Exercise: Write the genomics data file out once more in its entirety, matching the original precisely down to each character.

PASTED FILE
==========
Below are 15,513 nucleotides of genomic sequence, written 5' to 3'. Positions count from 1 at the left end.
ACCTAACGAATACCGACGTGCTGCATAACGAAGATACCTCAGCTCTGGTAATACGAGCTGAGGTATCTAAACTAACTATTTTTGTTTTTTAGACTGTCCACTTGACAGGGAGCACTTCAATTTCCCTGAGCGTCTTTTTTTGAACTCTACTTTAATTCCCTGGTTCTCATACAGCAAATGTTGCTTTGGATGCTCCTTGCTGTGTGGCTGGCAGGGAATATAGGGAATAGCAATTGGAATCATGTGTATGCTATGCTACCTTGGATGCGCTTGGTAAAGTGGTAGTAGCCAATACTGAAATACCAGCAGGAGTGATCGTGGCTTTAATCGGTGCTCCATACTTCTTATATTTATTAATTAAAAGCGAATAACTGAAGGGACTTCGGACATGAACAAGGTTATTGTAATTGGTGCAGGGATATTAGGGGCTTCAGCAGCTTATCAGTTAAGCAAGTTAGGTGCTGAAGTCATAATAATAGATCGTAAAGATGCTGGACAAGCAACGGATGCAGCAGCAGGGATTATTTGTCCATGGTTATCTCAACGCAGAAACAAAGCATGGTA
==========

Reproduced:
Below are 15,513 nucleotides of genomic sequence, written 5' to 3'. Positions count from 1 at the left end.
ACCTAACGAATACCGACGTGCTGCATAACGAAGATACCTCAGCTCTGGTAATACGAGCTGAGGTATCTAAACTAACTATTTTTGTTTTTTAGACTGTCCACTTGACAGGGAGCACTTCAATTTCCCTGAGCGTCTTTTTTTGAACTCTACTTTAATTCCCTGGTTCTCATACAGCAAATGTTGCTTTGGATGCTCCTTGCTGTGTGGCTGGCAGGGAATATAGGGAATAGCAATTGGAATCATGTGTATGCTATGCTACCTTGGATGCGCTTGGTAAAGTGGTAGTAGCCAATACTGAAATACCAGCAGGAGTGATCGTGGCTTTAATCGGTGCTCCATACTTCTTATATTTATTAATTAAAAGCGAATAACTGAAGGGACTTCGGACATGAACAAGGTTATTGTAATTGGTGCAGGGATATTAGGGGCTTCAGCAGCTTATCAGTTAAGCAAGTTAGGTGCTGAAGTCATAATAATAGATCGTAAAGATGCTGGACAAGCAACGGATGCAGCAGCAGGGATTATTTGTCCATGGTTATCTCAACGCAGAAACAAAGCATGGTA